Monday, 11 July 2011

What Today Meant

 
I really enjoyed Josie’s blog post about finding beauty in two snails nearly kissing. (I tried to leave a comment but my net connection conspired against me yet again – can’t wait to get a Three MiFi, humph!) Her thoughts reminded me of a post I once wrote about finding tiny fragments of beauty in the ugly ‘new town’ of Harlow. This morning the pushchair had two flat tyres, so I dragged a three year old and a one year old down the towpath at 7 am and once more mused over the contradictory juxtaposition that my narrowboat life continually presents. Parenting on a narrowboat is a struggle: fact. But when Big Sister suddenly ran ahead down the towpath exclaiming,
“Wild strawberries!” I was reminded that it is the tiny fragments of beauty that make it all worthwhile.  
Yesterday I left work in London at 3.45pm. I walked to the station and got a train to The Countryside. Then I got a bus to nursery and collected the girls. I then had to safely contain and entertain two tiny children at the bus stop for half an hour while two buses failed to turn up. I furiously started formulating a complaint email to the bus company in my mind. Eventually the same bus driver who had dropped me off at nursery came back around again. 
“We don’t usually stop at this stop on the way back,” he explained to me. “If there’s no one on board to drop off we just miss out this stop and head straight back to the station.”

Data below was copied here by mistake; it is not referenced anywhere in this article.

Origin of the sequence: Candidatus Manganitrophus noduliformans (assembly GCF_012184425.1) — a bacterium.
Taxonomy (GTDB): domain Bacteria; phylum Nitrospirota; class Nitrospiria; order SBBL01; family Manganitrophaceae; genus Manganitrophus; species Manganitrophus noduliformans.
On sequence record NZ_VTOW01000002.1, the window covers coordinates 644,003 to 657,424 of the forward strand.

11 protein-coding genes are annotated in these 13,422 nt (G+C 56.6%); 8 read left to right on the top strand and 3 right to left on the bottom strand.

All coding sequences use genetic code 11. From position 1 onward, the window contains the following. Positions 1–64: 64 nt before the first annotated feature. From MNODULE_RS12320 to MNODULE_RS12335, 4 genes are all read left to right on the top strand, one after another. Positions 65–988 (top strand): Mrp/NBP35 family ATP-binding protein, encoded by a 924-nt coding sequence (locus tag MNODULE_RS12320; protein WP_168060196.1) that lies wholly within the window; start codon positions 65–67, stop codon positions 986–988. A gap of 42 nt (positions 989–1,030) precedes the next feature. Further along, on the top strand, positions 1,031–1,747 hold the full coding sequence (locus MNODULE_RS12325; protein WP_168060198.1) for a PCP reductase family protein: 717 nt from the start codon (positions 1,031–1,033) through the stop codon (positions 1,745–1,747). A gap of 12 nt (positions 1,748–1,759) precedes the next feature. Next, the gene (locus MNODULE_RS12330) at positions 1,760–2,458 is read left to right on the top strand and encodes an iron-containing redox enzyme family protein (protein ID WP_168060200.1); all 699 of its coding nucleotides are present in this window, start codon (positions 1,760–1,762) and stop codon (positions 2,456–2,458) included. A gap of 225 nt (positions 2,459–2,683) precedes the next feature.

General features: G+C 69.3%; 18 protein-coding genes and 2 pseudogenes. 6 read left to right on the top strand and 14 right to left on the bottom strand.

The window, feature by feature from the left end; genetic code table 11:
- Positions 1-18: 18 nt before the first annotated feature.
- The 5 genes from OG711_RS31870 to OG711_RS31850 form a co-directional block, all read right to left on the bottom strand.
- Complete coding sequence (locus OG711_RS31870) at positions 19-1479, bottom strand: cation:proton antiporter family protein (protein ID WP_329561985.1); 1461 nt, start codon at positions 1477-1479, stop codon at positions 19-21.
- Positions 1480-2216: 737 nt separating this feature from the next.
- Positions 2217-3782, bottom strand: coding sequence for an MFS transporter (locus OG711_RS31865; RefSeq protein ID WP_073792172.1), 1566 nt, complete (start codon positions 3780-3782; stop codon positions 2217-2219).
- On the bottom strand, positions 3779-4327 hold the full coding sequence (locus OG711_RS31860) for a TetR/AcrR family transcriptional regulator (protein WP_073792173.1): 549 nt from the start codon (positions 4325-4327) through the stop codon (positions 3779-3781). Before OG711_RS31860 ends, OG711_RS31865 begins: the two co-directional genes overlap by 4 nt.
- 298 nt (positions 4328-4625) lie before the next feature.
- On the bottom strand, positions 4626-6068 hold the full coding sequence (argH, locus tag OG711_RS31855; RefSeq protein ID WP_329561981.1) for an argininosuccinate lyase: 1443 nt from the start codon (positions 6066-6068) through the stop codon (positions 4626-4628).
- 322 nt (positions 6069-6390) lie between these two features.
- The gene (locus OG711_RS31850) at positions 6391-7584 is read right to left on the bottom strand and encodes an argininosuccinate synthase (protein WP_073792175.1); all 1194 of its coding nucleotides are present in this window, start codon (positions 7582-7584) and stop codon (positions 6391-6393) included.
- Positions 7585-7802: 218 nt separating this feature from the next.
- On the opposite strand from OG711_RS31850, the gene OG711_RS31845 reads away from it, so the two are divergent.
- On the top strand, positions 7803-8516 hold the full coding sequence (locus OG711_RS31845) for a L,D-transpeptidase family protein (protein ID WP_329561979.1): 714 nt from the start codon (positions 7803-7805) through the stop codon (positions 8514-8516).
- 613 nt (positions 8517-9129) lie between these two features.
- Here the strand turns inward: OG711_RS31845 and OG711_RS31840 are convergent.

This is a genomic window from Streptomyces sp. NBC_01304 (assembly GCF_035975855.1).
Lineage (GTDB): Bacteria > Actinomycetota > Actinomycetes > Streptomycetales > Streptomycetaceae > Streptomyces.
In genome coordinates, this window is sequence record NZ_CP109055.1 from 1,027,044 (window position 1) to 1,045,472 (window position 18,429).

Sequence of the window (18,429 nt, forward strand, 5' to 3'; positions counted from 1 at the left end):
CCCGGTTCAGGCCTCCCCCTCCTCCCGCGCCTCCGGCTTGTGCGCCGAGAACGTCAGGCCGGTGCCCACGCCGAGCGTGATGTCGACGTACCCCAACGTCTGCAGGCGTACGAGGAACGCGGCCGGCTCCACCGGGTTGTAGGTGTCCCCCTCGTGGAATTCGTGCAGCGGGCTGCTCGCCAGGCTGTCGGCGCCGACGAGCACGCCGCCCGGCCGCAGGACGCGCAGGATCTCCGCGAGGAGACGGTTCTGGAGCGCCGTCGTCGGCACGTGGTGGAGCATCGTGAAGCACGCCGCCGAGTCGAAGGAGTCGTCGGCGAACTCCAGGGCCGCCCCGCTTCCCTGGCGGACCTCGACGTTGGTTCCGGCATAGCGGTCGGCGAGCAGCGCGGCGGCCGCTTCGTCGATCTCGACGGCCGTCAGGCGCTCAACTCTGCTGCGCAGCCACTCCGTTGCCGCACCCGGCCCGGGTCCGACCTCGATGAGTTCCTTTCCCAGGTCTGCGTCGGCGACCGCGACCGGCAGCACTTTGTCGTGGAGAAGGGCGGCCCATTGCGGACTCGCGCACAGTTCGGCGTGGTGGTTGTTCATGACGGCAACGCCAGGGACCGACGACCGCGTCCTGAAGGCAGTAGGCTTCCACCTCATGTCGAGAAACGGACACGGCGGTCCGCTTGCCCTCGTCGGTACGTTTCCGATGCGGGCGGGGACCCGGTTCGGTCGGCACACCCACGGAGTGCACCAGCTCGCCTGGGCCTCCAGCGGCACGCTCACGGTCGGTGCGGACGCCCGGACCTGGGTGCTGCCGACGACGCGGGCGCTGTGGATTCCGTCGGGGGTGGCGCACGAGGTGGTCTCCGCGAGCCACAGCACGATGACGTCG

I was indignant and confident that the timetable on the bus stop decreed that the bus should stop at this stop, despite it being the last stop at the remote end of town it was still a bus stop!
“But what if there is someone waiting at the stop?!” Someone like me. The bus driver smiled a relaxed and knowing smile and said quietly,
“But there never is.”
Something about his laid-back logic dispelled my frustration. I sat the kids down on the bus and was relieved to now be heading quickly back towards the station and our mooring. We finally got home at about 6.30pm. 
So, this morning after Big Sister’s quick snack on wild strawberries I thought that a taxi would be best. I walked with both children up the road to the station and headed straight to the taxi office. The door was closed; there was nobody there. Then, the bus pulled onto the station forecourt with the same familiar driver. I was now delighted to see him and pay a bus fare that was a fraction of the price of a taxi. He smiled as he greeted my children and they clambered up the steps of the bus. After a quick discussion about return bus times and the fact that I had to get to work in London afterwards he told me that he would take me and the girls straight to nursery, wait for me outside and bring me straight back to the station. He would not even accept a return fare but did the round trip for the price of a single ticket.
At the nursery door I gave a quick kiss to both of the girls as I explained to the nursery teacher,
“I’ve got to head off, I’ve actually got the bus driver waiting for me!”
I made it to work in central London in record time.
The point of this story is that fragments of beauty, kindness and nice surprises can happen to you when you least expect it. The nursery drop-off, which I expected to be difficult was made quick and easy with the help of a stranger. It’s just one thing that made me different because of it. Something that felt significant; even beautiful. 
Head over to Josie’s blog, ‘Sleep is for the Weak’, to see what other bloggers wrote about in the writing workshop this week.


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